Bolivia remains an afterthought for many travelers, but has breathtaking scenery and many sites worth a visit. Here are five places in Bolivia that will make any traveler’s mouth water!
Bolivia Top 5
Salar de Uyuni
The Uyuni salt flats are the largest in the world, where the white landscape stretches as far as the eye can see. There are one to seven-day tours available, all of which take you out onto the salt flats to explore one or more of the weird and wonderful sites there, from thousand-year-old cacti
to rare flamingos. There is a range of accommodation options, mostly tents and hostels. There are also hotels made of salt, but these are illegal as they damage the salt flats.
How to get there: Take a bus from Oruro or La Paz to Uyuni, where you will find multiple tour operators offering trips of varying lengths and prices.
La Paz is a city of contrasts, from the busy witches’ market around Sagarnaga Street to the tranquil Plaza Murillo with its historic governmental buildings. The National Museum of Art exhibits Bolivia’s art history, and the Bolivian Andean Textile Museum is a must-see for all interested in the
beautiful weavings of the Andes. At night, make sure to check out Peña Huari on Sagarnaga for some traditional pipe music and dancing, or head to A Lo Cubano on Aniceto Arce Street for some Cuban food and music.
How to get there: Take a taxi or bus from the airport into town. There are bus services to La Paz from most other Bolivian cities, as well as from cities in Peru, Argentina and Chile.
Between the Andes and the Amazon, the Yungas valley has a subtropical climate that attracts visitors for a few days of relaxation after time in La Paz. There are two main towns in the Yungas. Coroico is busier and has a range of accommodations with pools, tennis courts and other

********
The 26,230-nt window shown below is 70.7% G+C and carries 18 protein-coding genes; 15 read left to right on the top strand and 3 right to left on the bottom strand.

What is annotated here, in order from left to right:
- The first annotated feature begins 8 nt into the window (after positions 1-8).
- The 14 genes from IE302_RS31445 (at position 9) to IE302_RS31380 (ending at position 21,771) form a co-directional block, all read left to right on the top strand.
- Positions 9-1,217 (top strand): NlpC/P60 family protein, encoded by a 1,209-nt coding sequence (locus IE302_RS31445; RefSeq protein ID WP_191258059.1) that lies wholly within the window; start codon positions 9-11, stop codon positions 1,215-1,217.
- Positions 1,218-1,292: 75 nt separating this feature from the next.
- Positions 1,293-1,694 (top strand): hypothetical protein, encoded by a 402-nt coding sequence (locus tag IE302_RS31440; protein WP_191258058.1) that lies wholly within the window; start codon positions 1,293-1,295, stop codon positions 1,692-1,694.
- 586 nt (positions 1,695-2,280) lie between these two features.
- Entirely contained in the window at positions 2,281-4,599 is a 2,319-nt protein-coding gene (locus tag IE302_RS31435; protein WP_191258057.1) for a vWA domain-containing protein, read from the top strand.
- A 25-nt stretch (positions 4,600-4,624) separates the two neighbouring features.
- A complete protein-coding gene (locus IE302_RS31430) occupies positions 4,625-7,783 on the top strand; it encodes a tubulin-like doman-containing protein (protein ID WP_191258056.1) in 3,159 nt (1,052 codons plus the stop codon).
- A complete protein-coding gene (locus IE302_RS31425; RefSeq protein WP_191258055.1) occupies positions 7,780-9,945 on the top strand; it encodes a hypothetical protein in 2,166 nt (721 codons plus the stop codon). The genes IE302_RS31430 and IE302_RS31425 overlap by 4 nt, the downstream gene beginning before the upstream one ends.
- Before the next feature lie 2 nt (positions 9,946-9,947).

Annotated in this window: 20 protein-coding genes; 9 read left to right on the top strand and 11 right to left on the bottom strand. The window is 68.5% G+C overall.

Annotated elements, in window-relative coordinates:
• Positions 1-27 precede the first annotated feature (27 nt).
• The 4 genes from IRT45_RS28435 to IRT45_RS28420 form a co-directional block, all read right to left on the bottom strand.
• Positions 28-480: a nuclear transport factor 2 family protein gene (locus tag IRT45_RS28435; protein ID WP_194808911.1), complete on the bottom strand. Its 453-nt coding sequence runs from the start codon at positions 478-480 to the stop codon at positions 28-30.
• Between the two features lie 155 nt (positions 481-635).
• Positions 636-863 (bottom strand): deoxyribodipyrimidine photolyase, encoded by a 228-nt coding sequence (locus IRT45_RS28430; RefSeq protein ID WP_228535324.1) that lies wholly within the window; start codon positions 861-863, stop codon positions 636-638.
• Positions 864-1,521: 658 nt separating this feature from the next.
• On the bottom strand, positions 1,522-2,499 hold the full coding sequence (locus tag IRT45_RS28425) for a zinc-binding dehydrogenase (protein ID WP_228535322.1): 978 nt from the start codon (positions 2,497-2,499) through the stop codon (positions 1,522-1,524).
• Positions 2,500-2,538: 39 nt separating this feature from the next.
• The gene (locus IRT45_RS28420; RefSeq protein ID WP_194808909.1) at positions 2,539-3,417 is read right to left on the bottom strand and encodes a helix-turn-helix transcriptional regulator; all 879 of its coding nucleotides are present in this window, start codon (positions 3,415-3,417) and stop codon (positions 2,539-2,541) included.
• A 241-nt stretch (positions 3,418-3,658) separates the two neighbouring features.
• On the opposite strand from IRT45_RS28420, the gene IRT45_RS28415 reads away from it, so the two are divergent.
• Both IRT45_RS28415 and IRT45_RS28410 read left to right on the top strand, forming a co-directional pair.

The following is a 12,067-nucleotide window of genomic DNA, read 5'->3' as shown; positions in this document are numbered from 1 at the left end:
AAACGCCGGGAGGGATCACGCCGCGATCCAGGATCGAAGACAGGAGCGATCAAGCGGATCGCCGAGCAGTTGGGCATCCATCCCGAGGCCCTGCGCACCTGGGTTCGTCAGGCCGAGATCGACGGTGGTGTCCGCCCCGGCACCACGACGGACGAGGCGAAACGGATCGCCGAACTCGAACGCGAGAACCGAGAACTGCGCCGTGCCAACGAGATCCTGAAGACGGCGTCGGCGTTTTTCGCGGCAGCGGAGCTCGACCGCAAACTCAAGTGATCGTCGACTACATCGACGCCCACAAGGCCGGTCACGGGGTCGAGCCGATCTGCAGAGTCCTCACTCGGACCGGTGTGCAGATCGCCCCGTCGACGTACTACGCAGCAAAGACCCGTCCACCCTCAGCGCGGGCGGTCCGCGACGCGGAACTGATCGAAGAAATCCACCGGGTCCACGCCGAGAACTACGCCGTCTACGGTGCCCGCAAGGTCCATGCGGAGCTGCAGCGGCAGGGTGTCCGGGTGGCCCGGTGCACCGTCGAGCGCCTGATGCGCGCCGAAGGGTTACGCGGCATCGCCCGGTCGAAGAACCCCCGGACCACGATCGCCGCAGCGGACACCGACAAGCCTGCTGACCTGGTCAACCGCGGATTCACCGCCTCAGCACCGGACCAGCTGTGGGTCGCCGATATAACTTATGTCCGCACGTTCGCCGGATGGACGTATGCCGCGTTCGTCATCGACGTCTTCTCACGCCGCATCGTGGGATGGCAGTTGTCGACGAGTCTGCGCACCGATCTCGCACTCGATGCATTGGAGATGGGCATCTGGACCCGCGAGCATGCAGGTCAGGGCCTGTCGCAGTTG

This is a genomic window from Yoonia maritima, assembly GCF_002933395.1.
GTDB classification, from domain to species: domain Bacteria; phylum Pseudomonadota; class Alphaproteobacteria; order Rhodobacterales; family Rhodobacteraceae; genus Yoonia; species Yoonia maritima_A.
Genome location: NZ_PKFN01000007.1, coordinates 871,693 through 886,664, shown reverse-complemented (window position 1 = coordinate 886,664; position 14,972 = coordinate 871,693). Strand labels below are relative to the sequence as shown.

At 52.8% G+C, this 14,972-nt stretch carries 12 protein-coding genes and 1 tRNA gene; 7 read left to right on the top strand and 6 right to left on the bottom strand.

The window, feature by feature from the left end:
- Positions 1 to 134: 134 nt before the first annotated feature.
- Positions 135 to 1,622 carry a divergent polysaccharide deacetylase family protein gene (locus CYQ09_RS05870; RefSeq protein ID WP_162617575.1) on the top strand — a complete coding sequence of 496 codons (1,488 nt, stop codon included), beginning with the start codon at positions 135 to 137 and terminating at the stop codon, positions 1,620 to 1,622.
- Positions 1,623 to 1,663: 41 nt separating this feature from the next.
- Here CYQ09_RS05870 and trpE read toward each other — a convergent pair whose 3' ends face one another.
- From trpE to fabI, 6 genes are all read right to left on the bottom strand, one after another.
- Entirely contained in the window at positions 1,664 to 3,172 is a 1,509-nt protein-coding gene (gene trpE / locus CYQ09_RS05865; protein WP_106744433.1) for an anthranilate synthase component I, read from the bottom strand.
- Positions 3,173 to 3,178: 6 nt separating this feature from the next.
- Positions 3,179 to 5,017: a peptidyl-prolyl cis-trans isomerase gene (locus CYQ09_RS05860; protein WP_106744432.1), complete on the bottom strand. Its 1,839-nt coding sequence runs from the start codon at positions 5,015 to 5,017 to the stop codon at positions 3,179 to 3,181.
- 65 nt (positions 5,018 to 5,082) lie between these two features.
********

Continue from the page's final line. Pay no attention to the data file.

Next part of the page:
amenities. Chulumani is a slightly smaller, laid-back town. The most fun accommodation there is Country House, a cozy B&B just outside town, where owner Javier will regale you with stories of his youth in 1960s La Paz, and can suggest and organize a variety of tours.
How to get there: There are buses to Coroico and Chulumani from La Paz. More adventurous travelers choose to go by bike along the incredibly steep ‘Death Road’.
One of the oldest mines in the Americas looms over the world’s highest city: Potosi. Visitors can go to the National Mint, one of the most comprehensive museums of silver in the world, or just wander around the city and soak in its atmosphere. Some visitors choose to visit the mines at
Cerro Rico, where they can see the grueling conditions in which the miners live and work. For many, this is a highlight of their trip to Bolivia – but safety considerations must be taken into account.
How to get there: There are buses to Potosi from most other cities in Bolivia.
Parque Nacional Toro-Toro
Though this is Bolivia’s smallest national park, it has one of the country’s main attractions: dinosaur footprints. In addition, the park includes hanging valleys and deep canyons, with some of the most breathtaking scenery travelers here say they have seen. The most-visited parts of the
park are the limestone caves and the pre-Inca fort named Llama Chaqui, and any hikes will take visitors past the dinosaur footprints. Camping is permitted, and there are a variety of hostels and other places to stay in Toro-Toro town.
How to get there: There are buses from Cochabamba direct to Toro-Toro town on Thursdays and Sundays.
About the author
My name is Charles Rahm. I grew up in Switzerland, studied and worked there. In the end of my twenties I discovered my passion for travel and did more and more of it. In June 2010 I quit my secure job as risk manager in a bank to travel through China, Taiwan and South East Asia. I also obviously know Europe quite well.
I decided to make my passion my profession. And so I started my own travel blog Dontworryjusttravel.com back in October 2011 and have published 100 articles since then. Stay up to date about my blog and follow it on Facebook or Twitter.